The yen weakened against its U.S. counterpart for a third week, the longest stretch since February, as the Bank of Japan’s stimulus policies were unopposed at a Group of 20 meeting in Washington.
Australia’s dollar fell against the majority of its most-traded peers as the Standard & Poor’s GSCI index of 24 raw materials touched a nine-month low on signs of slowing global economic growth. Europe’s 17-nation currency pared a loss versus the greenback as European Central Bank Governing Council member Jens Weidmann said the bank would only cut interest rates if economic data worsen. A report next week may show euro-zone manufacturing fell, a Bloomberg survey shows.
“The volatility has been higher in dollar-yen and the yen crosses than in most of the other majors,” Robert Lynch, a New York-based currency strategist at HSBC Holdings Plc, said yesterday in a telephone interview. After Japan’s finance minister said the nation avoided G-20 censure, “the market obviously took that as a signal that at least at this stage, the risk for official resistance to BOJ-aided yen weakening is less likely.”
Japan’s currency fell 1.2 percent to 99.52 per dollar in trading this week in New York, after touching 99.69, the weakest level since April 12. The yen hasn’t weakened beyond the 100 versus the dollar threshold since April 2009. The yen dropped 0.7 percent to 129.88 per euro. The dollar rose 0.5 percent to $1.3052 per euro.
Australia’s currency, known as the Aussie, fell 1 percent in the week while New Zealand’s dollar weakened 0.8 percent, among the 10 developed-nation currencies tracked by Bloomberg Correlation-Weighted Indexes. The U.S. dollar rallied 1.5 percent and Europe’s 17-nation currency gained 0.9 percent.
“You saw some slippage in risk currencies,” Lynch said of the drop in commodity prices and the impact on currencies.
China’s gross domestic product expanded 7.7 percent last quarter from a year earlier, the National Bureau of Statistics said April 14. That compares with the 8 percent median forecast in a Bloomberg News survey and 7.9 percent growth in the previous three months.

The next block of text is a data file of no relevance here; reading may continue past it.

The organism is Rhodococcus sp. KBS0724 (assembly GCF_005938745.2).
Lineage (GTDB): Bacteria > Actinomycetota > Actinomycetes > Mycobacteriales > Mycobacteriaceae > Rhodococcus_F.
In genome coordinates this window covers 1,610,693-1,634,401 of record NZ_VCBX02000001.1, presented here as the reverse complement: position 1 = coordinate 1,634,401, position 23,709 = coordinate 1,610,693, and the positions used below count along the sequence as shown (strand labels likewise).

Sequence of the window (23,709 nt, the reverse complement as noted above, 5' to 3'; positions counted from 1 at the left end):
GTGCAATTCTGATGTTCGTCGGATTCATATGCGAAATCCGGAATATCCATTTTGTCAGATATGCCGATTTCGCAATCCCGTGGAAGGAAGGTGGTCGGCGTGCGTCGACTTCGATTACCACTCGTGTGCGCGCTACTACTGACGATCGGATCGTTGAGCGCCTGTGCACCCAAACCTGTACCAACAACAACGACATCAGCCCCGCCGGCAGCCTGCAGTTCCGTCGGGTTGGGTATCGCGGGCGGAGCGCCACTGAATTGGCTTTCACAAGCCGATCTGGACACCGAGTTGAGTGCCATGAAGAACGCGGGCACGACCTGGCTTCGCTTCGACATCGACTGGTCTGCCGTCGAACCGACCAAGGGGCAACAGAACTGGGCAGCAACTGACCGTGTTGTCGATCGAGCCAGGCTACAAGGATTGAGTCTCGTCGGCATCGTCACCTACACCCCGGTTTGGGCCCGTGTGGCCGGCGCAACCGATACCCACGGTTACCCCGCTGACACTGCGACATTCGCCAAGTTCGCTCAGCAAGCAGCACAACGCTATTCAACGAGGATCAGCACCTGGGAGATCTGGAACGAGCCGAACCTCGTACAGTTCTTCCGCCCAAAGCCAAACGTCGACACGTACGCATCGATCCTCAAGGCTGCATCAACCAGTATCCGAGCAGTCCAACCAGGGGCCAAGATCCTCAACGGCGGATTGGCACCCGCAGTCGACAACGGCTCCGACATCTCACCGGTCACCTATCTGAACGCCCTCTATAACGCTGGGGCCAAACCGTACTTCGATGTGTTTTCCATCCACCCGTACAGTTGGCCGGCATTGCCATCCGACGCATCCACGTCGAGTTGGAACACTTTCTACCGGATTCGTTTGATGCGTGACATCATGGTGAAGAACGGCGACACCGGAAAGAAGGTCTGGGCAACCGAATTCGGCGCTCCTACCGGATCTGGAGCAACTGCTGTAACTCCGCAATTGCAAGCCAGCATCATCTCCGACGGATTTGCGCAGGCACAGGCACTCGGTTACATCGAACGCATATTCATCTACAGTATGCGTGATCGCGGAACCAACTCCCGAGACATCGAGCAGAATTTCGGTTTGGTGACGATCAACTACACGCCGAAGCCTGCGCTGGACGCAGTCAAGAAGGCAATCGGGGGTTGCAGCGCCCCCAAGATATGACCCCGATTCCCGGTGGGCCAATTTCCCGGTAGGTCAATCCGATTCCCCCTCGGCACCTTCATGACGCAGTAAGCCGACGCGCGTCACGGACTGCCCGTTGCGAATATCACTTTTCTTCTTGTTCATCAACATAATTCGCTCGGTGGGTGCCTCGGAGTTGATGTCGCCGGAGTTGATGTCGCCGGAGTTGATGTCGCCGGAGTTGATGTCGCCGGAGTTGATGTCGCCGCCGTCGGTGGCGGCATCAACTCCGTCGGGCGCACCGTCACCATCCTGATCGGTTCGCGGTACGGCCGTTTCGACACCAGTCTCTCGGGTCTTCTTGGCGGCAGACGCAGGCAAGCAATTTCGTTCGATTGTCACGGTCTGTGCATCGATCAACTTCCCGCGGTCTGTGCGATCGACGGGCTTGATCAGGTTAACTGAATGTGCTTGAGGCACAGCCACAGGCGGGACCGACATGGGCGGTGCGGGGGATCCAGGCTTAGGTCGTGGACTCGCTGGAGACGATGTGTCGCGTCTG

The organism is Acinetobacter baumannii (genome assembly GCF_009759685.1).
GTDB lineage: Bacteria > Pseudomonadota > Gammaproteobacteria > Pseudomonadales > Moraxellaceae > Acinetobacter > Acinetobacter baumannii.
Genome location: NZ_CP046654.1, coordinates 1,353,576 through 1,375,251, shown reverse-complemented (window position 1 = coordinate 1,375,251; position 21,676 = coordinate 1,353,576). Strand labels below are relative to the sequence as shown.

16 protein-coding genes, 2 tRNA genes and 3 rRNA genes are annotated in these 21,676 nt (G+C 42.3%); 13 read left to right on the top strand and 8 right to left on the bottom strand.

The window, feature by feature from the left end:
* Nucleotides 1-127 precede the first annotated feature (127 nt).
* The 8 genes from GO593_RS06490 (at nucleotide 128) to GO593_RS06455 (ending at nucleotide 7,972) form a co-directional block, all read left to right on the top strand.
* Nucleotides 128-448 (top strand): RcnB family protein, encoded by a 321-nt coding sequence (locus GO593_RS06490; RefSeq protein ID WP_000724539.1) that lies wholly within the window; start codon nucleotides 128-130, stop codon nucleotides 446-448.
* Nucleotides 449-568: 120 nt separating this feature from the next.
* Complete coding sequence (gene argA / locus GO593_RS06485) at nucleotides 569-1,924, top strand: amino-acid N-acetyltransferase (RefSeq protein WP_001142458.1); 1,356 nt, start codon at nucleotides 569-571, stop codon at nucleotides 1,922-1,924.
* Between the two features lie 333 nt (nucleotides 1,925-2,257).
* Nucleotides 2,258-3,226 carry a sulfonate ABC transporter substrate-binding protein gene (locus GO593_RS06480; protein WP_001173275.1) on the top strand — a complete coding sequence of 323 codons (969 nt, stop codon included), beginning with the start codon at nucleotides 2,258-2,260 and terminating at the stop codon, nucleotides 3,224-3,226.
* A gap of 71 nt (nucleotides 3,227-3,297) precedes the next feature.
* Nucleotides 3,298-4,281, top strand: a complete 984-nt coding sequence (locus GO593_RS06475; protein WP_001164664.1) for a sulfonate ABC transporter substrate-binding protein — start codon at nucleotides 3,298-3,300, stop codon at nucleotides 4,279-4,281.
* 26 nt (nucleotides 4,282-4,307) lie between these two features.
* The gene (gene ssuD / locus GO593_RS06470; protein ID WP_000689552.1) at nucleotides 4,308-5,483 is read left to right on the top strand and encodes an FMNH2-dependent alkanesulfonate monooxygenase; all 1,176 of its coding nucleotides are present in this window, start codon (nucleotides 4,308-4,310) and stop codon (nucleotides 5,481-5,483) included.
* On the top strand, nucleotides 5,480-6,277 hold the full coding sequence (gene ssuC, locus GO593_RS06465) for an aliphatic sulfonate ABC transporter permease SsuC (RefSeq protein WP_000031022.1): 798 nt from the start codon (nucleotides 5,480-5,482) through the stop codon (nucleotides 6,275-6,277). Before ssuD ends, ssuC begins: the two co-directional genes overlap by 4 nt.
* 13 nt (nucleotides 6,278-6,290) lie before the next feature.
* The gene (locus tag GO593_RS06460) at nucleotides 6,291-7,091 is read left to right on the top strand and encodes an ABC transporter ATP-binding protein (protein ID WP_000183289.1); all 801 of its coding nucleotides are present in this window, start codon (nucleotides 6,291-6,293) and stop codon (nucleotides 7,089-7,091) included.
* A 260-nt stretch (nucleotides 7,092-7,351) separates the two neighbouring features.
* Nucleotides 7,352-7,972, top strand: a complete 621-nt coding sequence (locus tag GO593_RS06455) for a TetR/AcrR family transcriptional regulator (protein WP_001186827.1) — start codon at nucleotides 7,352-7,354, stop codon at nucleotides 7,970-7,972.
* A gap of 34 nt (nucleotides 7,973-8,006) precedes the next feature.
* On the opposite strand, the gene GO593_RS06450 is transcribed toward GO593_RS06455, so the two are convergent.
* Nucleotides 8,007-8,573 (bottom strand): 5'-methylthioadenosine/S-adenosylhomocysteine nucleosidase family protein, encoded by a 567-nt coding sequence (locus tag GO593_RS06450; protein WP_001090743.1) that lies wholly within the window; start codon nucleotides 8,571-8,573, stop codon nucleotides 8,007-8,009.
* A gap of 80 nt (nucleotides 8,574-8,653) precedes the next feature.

The International Monetary Fund trimmed its global growth forecast and urged European policy makers to use “aggressive” monetary policy as a second year of contraction leaves the euro area’s recovery lagging behind the rest of the world.
“We didn’t change interest rates at our last meeting as they are currently appropriate and in accordance with our assessment of economic developments, price stability and our monetary analysis,” Weidmann, who heads Germany’s Bundesbank, said yesterday at a press conference in Washington. “Of course, we will reassess the adequacy of the rates if the data change.”
Euro-area manufacturing output may have contracted to 46.7 in April from 46.8 last month, according to a Bloomberg survey of economists. London-based Markit Economics is scheduled to report the purchasing manager index data on April 23.
“The PMIs on Tuesday next week are going to be crucial in terms of the ECB expectations,” Vassili Serebriakov, a foreign-exchange strategist at BNP Paribas SA in New York, said yesterday in a telephone interview.
The ECB left its benchmark rate unchanged at a record low of 0.75 percent on April 4. At the same time, with doubts growing about the central bank’s forecast for an economic recovery later this year, President Mario Draghi signaled policy makers are looking at a range of measures, including lower rates.
Japanese investors sold 331.9 billion yen ($3.4 billion) in overseas bonds and notes in the week ended April 12, according to the Ministry of Finance in Tokyo.
“Markets will continue focusing on Japan, and particularly the main theme in foreign-exchange markets has been expectations of significant investor outflows from Japan,” BNP’s Serebriakov said. “Most market participants do see it as a medium-term story and would expect those flows to materialize over time.”
Global finance chiefs handed Japan leeway to reflate its stagnant economy by indicating its fresh round of monetary stimulus doesn’t contravene a pact to avoid a currency war.
Meeting for the first time since the BOJ unleashed new measures aimed at delivering 2 percent inflation within two years, G-20 finance ministers and central bankers said yesterday in Washington that those actions are “intended to stop deflation and support domestic demand.”
Options traders are the most bullish on the dollar against its Japanese counterpart in almost two months.
The premium for three-month options granting the right to buy the greenback versus the Japanese currency relative to those allowing for sales was as much 0.94 percentage point today, the most since Feb. 18, according to 25-delta risk reversals.
“G-20 and the BOJ have made it very clear to the financial community that Japan has the green light regarding continued QE and resulting Japanese yen weakness,” Douglas Borthwick, a managing director and head of foreign exchange at Chapdelaine FX in New York, said yesterday in an e-mail. The 100 level in dollar yen “will fall soon.”